I am a big advocate of setting goals based on the process of getting where you want to go, not on the outcome you hope you achieve. While many will argue that using specific, measurable goals mean that you will be more likely to achieve a goal, I disagree.
To me reaching a goal isn’t just about what goal you set. It is about how you are going to achieve that goal. It is about what you do to achieve the goal.
The reason these process goals are more impactful than outcome goals is that it gets to the root of whether or not you will succeed. It focuses on what you have to do.
But this can be a difficult shift for some people. Without a clear number to strive for, they don’t know if they achieve their goal or not. In business this is especially true because many times we need our performance evaluation to be a review of the work we completed and the objectives we achieved.
But process goals help you to understand what you can do differently or what you can do better. It works to slowly and consistently move you towards success.
So how do you set process goals when you also have to set outcome goals? How do you satisfy the requirements of a boss but still set goals that will help you improve?
The key is to use the outcome goals as simply a starting point. Once you have a general idea of what you want to achieve, you can start to further break down your goals into how you will achieve them.
This may mean additional work on your end. You may have to come up with systematic elements that you can adjust. You may find that some elements you thought would make a difference don’t move the needle much and you have to try something else.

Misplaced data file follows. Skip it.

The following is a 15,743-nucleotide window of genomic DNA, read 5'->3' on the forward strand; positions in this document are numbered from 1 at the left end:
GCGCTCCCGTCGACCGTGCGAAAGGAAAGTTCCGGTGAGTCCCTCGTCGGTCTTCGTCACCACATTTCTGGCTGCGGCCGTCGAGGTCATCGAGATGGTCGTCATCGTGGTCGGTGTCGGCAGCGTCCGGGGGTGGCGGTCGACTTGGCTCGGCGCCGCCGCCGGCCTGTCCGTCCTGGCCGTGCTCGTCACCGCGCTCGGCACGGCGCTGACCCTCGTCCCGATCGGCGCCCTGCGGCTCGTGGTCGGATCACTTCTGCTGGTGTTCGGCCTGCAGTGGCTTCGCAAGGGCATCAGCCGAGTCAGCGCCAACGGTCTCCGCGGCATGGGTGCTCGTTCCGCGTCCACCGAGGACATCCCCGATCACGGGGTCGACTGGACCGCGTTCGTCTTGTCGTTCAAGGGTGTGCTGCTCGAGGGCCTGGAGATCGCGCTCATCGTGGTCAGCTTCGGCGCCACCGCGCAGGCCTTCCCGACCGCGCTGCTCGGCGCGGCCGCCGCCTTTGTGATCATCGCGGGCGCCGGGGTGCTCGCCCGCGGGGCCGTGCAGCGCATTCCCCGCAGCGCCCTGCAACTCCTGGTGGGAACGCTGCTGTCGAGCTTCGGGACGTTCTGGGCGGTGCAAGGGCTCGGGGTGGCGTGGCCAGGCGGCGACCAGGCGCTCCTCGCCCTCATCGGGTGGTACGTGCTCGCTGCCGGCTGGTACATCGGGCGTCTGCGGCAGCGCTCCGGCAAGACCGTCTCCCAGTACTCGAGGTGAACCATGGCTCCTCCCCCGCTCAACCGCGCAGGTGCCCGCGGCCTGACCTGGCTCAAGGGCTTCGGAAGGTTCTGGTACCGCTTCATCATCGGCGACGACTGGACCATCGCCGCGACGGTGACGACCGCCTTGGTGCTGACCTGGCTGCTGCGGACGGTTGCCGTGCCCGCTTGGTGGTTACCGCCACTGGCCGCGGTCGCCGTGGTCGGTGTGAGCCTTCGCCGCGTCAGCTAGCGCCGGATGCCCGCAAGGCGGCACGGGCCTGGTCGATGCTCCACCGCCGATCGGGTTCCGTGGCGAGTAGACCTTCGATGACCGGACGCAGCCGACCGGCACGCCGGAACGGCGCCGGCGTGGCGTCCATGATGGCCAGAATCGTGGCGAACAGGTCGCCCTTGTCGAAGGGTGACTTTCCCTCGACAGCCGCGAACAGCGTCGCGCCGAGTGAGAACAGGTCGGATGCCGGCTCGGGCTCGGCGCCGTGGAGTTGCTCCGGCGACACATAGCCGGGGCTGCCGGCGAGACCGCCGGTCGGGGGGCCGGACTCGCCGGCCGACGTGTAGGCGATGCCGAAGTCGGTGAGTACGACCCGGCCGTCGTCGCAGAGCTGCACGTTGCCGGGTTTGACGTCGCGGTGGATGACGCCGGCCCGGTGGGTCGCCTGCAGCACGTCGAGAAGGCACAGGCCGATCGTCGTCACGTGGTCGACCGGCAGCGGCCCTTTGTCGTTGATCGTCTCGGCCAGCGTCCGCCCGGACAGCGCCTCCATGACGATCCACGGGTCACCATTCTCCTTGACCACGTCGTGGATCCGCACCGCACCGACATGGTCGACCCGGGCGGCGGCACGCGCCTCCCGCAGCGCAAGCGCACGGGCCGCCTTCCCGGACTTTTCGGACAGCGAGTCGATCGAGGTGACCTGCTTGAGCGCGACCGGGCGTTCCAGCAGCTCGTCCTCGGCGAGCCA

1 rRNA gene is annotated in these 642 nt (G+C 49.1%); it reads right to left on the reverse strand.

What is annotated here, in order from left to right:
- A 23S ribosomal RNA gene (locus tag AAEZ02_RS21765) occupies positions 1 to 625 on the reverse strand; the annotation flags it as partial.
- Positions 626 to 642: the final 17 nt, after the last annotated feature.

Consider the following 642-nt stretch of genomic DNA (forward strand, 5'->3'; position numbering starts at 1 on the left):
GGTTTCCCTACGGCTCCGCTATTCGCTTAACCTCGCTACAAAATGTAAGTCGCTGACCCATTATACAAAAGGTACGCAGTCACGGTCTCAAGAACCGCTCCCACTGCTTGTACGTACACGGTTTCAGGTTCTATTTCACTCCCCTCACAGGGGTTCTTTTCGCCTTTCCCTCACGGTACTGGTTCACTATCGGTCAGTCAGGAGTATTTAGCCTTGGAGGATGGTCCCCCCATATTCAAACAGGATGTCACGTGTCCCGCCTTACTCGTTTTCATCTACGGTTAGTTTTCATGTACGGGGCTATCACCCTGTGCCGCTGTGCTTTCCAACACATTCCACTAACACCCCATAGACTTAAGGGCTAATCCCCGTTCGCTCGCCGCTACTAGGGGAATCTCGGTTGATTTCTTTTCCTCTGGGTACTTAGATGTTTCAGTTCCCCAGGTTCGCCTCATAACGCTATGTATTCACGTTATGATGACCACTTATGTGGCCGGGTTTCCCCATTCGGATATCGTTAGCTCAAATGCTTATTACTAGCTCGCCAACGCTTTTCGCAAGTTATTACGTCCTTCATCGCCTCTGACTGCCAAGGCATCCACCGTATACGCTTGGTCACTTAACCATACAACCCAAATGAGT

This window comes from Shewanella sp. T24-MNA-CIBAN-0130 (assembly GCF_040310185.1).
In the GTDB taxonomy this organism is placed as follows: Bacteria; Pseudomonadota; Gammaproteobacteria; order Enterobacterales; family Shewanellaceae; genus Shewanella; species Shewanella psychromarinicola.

But it also means that you won’t just set the goal and then hope in a year you achieved it. It forces you to look at the reasons why you will achieve the goal.
The coach of The Ohio State University, Urban Meyer, wrote a book called Above the Line, detailing the 2014 National Championship season at OSU. He gives some great insight into the mentality of the players and the focus on growth and improvement.
In the book he quotes one of his players, Joe Burger, who gave some key insight into their successful season. He said, “Coach Fickell talked to us so much more about the process than the final destination.”
To me this is important. Focusing on the process allows you to put all of your effort on the things that you can do to improve. It gives clear instruction on what to do in order to reach a desired level of success.
The next time you are setting goals, whether personally or professionally, remember to focus on the process. If you can stay focused on the process you can start to improve and make progress in the direction you desire.